To be read after Lesson 5

  1. Ex.1. Complete the examples with the key words from this lesson.
  2. Exercise 12 Complete the sentences using the verbs in brackets in the Past Perfect. You went back to your hometown after many years and you found that many things were different.
  3. II. Find in the text of the lesson terminological word-combinations consisting of two or more components. Translate them into Ukrainian.
  4. III. Make dialogues using words, word-combinations and expressions from this lesson. Work in pairs.
  5. LESSON 1
  6. Lesson 1
  7. Lesson 1. BREAKING THE ICE
  8. LESSON 10
  9. LESSON 12
  10. Lesson 13. Means of Travelling

Harnessing () the Speed of Light

When American engineer Alan Huang revealed his plans to build an optical computer, most scientists considered this idea as hopeless. It was impractical, if not possible, they said, to create a general-purpose computer that could use pulses of light rather than electrical signals to process data. During one of the scientist's lectures on the subject, a third of the audience walked out. At another one, some of the scientists laughed, calling the researcher a dreamer.

That was several years ago. Now the scientist demonstrated his experimental computing machine based on optics. It took him five years to develop it. The device a collection of lasers, lenses and prisms can serve as the basis for future optical computers 100 to 1,000 times as powerful as today's most advanced supercomputers. The potential applications are remarkable: robots that can see, computers that can design aircraft, processors that can convert spoken words into written text and vice versa. Such practical optical computers are still years away some would say light-years.

Yet many scientists are predicting that the device will have an impact similar to that of the integrated circuit which made small personal computers possible.

Photons, the basic unit of light beams, can in theory be much better than electrons for moving signals through a computer. First of all, photons can travel about the times as fast as electrons. And

while electrons react with one another, beams of photons, which have no mass or charge, can cross through one another without interference. Thus, photons can move in free space. This could open the door to radically new and different computer designs, including so-called parallel processors that could work on more than one problem at a time instead of one after another, as today's new generation computers do.

How Transistors Work

Microprocessors are essential to many of the products we use every day such as TVs, cars, radios, home appliances and of course, computers. Transistors are the main components of microprocessors. At their most basic level, transistors may seem simple. But their development actually required many years of thorough research. Before transistors, computers relied on slow, inefficient vacuum tubes and mechanical switches to process information. In 1958, engineers put two transistors onto a silicon crystal and created the first integrated circuit that led to the microprocessor. Here on a tiny silicon chip there are millions of switches and pathways that help computers make important decisions and perform helpful tasks.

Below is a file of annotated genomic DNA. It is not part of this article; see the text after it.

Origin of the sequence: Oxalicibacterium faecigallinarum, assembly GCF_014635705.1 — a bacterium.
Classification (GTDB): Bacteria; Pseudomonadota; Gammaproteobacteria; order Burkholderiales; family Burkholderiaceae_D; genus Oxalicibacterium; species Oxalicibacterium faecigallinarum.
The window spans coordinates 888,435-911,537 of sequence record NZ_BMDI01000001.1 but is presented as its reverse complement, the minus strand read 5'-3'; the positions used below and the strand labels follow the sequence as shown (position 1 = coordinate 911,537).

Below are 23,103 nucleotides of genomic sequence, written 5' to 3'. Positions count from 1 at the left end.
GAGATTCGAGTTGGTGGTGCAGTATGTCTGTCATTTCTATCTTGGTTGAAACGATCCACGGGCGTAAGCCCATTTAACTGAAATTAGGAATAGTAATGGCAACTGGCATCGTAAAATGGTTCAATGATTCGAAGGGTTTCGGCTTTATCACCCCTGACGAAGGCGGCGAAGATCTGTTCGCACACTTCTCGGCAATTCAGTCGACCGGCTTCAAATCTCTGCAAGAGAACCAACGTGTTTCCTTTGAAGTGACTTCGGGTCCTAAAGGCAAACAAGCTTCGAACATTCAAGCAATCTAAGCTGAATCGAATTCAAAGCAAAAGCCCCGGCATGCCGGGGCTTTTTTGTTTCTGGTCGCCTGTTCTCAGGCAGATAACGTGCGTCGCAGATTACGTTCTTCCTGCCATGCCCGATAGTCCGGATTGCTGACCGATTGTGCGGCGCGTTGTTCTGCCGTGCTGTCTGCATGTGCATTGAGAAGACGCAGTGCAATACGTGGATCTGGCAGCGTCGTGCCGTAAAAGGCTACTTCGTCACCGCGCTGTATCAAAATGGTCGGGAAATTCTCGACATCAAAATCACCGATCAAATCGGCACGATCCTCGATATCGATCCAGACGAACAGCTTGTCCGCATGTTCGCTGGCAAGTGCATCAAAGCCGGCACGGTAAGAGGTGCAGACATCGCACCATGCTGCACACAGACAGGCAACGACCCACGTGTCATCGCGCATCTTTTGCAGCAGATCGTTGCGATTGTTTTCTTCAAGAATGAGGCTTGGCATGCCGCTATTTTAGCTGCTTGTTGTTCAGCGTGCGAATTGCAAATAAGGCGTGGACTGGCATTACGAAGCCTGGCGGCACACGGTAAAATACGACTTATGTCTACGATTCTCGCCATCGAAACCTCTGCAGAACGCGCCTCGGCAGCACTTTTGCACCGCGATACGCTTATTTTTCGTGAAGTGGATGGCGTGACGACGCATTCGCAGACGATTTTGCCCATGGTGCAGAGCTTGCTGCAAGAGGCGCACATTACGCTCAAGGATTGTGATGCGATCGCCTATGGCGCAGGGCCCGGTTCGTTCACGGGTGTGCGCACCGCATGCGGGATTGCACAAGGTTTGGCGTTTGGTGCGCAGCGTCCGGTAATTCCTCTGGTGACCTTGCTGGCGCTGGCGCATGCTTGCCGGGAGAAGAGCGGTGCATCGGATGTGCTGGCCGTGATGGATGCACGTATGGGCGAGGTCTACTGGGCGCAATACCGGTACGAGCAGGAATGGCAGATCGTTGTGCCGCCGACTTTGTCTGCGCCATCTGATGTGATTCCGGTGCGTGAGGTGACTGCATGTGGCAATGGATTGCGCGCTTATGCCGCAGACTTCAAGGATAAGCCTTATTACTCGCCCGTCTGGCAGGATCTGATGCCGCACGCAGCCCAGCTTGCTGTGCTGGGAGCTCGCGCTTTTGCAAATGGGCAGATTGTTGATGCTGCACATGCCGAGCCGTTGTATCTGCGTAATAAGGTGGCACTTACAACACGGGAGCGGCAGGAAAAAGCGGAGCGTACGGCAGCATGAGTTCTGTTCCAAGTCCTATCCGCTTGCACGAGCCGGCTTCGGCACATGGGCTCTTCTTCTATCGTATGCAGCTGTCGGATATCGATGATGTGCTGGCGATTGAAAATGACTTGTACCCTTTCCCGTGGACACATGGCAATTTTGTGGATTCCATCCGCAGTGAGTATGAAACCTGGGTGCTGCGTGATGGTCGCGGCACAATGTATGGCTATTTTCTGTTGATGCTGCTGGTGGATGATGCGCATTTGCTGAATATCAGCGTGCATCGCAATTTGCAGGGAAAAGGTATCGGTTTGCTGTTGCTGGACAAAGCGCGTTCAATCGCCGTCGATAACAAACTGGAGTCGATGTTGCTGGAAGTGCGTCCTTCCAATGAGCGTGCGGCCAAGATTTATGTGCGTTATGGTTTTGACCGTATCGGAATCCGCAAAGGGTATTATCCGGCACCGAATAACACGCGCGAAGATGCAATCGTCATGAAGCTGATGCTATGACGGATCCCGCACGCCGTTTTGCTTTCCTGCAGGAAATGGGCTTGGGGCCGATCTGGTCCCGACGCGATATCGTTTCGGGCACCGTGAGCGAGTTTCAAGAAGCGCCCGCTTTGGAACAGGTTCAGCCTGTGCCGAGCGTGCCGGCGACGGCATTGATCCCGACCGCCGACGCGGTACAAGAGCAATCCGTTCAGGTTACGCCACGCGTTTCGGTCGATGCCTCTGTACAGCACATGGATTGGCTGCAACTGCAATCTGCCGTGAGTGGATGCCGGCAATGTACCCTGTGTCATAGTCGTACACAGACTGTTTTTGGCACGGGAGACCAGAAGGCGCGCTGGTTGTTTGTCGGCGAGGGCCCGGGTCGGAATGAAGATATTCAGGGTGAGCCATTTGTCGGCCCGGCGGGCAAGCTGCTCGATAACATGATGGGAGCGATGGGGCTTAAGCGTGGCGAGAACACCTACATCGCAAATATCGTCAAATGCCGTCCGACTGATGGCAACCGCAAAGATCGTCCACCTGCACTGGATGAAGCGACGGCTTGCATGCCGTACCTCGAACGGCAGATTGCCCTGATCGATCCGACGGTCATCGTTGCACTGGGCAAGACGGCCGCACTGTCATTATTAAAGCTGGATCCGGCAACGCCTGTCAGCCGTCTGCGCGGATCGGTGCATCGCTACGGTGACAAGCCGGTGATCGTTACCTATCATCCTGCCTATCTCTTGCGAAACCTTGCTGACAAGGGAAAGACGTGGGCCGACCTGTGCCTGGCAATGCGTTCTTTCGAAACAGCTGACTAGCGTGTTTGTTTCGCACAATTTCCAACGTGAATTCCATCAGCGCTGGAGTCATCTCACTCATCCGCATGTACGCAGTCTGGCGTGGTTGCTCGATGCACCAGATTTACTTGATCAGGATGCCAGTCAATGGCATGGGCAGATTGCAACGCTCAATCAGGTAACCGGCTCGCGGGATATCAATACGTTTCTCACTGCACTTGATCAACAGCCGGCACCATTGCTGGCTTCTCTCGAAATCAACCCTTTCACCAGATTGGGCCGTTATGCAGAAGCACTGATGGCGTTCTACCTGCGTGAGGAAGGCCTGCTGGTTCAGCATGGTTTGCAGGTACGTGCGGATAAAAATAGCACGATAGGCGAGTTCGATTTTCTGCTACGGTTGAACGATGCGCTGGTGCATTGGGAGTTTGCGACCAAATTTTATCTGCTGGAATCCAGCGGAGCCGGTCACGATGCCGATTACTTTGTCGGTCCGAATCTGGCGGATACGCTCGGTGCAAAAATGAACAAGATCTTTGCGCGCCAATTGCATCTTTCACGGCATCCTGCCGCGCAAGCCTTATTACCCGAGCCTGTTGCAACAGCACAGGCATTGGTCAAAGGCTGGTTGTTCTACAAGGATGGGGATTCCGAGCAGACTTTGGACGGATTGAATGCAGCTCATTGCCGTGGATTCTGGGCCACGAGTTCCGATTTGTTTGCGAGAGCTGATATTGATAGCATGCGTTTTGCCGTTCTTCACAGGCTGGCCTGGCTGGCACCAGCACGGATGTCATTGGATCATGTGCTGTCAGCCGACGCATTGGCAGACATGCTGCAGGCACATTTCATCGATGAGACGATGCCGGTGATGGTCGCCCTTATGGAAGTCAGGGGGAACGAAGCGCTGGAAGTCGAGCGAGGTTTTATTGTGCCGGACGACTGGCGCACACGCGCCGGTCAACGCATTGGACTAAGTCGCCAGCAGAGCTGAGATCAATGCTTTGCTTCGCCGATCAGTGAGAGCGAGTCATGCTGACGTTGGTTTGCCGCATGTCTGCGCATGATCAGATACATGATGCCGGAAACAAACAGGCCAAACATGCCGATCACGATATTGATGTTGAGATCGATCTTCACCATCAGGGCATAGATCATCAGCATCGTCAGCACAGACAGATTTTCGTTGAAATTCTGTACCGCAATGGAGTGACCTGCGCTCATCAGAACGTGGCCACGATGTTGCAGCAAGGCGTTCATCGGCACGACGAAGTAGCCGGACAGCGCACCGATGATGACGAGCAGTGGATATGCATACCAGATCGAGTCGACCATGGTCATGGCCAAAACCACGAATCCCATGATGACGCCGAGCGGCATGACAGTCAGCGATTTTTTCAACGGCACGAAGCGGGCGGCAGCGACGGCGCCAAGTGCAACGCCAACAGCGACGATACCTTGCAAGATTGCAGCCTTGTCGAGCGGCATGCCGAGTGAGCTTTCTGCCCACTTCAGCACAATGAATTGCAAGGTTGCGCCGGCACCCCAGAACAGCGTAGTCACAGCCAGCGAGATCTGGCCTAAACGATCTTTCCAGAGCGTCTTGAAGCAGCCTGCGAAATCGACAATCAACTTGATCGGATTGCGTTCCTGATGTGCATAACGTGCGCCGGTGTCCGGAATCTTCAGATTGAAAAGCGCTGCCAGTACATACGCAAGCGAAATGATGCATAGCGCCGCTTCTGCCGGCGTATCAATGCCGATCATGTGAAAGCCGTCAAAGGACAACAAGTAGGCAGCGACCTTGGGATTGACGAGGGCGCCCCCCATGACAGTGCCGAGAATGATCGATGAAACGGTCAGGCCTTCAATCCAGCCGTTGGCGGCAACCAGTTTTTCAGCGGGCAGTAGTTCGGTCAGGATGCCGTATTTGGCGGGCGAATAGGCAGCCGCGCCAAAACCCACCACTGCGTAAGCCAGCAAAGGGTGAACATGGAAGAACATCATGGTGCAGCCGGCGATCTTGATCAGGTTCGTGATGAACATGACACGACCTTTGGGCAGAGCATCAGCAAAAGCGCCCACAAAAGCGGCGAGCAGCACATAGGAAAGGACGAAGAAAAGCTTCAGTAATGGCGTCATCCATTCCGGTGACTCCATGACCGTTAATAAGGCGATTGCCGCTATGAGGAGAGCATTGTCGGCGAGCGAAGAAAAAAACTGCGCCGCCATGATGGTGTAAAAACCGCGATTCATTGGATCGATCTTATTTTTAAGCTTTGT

Transistors are miniature electronic switches. They are the building blocks of the microprocessor which is the brain of the computer. Similar to a basic light switch, transistors have two operating positions, on and off. This on/off function enables the processing of information in a computer.

The only information computers understand are electrical signals that are switched on and off. To understand how transistors work, it is necessary to have an understanding of how a switched electronic circuit works. Switched electronic circuits consist of several parts. One is the circuit pathway where the electrical current flows typically through a wire. Another is the switch, a device that starts and stops the flow of electrical current by either completing or breaking the circuit's pathway. Transistors have no moving parts and are turned on and off by electrical signals. The on/off switching of transistors facilitates the work performed by microprocessors.

Something that has only two states, like a transistor, can be referred to as binary. The transistor's on state is represented by a 1 and the off state is represented by a 0. Specific sequences and patterns of Ps and 0's generated by multiple transistors can represent letters, numbers, colours and graphics. This is known as binary notation.

More complex information can be created such as graphics, audio and video using the binary, or on/off action of transistors.

Many materials, such as most metals, allow electrical current to flow through them. These are known as conductors. Materials that do not allow electrical current to flow through them are called insulators. Pure silicon, the base material of most transistors, is considered a semiconductor because its conductivity can be modulated by the introduction of impurities.

Adding certain types of impurities () to the silicon in a transistor changes its crystalline structure and improves its ability to conduct electricity.

The binary function of transistors gives microprocessors the ability to perform many tasks; from simple word processing to video editing. Microprocessors have developed to a point where transistors can carry out hundreds of millions of instructions per second on a single chip. Automobiles, medical devices, televisions, computers and even the Space Shuttle use microprocessors. They all rely on the flow of binary information made possible by the transistor.

: 2014-11-13; : 7;

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